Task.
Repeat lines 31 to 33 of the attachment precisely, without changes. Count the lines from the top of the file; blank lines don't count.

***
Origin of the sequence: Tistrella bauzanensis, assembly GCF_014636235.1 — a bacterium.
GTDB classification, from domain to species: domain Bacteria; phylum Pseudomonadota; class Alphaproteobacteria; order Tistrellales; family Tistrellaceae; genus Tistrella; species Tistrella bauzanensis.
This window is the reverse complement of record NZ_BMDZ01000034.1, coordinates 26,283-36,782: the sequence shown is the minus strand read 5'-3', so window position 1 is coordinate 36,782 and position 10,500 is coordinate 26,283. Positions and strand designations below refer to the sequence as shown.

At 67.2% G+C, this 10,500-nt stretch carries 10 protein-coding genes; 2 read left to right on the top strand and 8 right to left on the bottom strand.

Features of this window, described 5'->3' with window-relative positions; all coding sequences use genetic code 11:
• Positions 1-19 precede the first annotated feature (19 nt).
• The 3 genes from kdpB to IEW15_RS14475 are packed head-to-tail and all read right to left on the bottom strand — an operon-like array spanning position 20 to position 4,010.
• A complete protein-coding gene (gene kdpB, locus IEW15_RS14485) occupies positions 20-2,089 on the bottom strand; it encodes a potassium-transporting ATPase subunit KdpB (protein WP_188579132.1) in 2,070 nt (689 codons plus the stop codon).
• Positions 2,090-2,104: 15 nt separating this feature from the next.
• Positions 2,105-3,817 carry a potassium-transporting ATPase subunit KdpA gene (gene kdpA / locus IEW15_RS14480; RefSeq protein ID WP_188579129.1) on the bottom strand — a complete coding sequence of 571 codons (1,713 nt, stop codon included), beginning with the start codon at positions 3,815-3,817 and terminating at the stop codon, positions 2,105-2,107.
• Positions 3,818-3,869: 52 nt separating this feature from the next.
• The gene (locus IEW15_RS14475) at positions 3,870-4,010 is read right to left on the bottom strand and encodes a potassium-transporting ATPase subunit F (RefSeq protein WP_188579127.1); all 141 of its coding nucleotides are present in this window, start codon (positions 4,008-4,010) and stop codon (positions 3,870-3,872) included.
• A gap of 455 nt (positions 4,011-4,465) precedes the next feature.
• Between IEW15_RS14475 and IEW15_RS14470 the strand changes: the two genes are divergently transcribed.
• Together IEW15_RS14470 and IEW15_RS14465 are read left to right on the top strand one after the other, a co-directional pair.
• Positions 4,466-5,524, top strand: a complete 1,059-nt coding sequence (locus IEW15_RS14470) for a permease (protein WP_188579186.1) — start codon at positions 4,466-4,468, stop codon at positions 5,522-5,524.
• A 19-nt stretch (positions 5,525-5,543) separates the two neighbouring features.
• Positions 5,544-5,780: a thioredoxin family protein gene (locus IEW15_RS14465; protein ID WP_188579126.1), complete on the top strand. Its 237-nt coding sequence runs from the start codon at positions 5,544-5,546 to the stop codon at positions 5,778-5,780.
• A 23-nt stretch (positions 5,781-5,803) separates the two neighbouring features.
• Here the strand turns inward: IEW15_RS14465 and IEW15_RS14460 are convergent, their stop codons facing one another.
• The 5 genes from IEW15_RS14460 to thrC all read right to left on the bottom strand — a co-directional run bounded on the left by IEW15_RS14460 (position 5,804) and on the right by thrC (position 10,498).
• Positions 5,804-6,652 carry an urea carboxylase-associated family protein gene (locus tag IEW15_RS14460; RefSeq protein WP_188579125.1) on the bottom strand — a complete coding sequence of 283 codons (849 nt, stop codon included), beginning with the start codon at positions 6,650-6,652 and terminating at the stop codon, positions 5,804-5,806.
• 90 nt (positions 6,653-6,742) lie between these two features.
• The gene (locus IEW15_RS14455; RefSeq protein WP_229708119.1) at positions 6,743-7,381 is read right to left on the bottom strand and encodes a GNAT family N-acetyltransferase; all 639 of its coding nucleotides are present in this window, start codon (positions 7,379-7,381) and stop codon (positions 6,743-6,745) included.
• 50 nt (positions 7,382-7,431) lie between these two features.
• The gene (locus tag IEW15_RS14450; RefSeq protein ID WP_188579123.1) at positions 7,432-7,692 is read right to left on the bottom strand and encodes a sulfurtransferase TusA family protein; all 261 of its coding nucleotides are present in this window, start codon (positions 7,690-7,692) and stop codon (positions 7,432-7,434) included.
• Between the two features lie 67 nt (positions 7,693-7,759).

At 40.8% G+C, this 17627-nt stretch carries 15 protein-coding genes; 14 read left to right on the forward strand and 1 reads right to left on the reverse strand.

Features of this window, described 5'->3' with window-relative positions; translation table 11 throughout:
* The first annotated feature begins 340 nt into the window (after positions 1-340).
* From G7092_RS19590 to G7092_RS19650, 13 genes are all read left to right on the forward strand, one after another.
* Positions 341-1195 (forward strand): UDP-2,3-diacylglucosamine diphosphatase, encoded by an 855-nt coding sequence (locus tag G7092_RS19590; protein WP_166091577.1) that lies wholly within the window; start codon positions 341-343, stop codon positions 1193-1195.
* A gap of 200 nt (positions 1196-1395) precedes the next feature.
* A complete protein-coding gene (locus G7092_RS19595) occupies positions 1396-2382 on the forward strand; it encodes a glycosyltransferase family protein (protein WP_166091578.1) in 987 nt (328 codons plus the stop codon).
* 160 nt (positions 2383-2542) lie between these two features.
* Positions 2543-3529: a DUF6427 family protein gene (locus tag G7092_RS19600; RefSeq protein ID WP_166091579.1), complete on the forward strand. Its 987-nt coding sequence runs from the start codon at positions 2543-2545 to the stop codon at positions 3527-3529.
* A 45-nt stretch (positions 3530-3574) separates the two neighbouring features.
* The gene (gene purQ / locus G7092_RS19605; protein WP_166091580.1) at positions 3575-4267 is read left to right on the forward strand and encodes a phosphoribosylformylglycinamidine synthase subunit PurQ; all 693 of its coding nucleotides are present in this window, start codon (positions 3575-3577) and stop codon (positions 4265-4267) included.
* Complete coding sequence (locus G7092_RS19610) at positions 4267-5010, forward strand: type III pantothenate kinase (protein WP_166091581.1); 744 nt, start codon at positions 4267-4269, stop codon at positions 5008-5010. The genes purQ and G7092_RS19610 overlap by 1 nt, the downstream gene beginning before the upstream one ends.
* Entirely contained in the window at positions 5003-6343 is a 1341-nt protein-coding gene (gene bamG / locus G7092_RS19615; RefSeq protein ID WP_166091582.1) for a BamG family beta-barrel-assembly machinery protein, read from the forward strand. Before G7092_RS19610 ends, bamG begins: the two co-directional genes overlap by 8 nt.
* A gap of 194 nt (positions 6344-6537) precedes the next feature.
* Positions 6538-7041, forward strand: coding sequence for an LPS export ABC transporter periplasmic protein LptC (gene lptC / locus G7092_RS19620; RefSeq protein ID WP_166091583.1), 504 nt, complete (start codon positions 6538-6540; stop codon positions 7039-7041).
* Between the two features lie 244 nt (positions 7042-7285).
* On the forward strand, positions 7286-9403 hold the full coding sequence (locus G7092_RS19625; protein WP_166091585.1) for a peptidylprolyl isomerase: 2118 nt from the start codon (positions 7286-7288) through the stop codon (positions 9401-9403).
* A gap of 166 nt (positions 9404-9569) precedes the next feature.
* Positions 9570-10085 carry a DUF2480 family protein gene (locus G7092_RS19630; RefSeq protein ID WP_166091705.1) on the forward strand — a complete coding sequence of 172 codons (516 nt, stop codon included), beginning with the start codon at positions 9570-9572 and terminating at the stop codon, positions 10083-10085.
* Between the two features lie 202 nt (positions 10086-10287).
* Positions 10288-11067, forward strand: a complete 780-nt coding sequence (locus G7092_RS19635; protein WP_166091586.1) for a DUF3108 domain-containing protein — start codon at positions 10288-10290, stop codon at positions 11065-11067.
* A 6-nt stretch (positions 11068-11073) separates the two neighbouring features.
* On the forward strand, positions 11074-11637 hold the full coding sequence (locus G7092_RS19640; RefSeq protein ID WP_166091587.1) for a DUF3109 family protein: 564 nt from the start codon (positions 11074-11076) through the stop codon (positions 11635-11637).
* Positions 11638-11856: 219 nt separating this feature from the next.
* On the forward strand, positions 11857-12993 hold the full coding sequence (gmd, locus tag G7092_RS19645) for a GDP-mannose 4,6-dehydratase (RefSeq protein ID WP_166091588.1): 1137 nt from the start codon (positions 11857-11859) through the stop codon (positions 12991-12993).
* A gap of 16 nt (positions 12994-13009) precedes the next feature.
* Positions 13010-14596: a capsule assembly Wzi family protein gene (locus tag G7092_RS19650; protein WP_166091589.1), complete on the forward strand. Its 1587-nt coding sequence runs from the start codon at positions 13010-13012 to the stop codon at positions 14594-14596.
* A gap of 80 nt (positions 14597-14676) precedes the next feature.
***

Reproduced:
* From G7092_RS19590 to G7092_RS19650, 13 genes are all read left to right on the forward strand, one after another.
* Positions 341-1195 (forward strand): UDP-2,3-diacylglucosamine diphosphatase, encoded by an 855-nt coding sequence (locus tag G7092_RS19590; protein WP_166091577.1) that lies wholly within the window; start codon positions 341-343, stop codon positions 1193-1195.
* A gap of 200 nt (positions 1196-1395) precedes the next feature.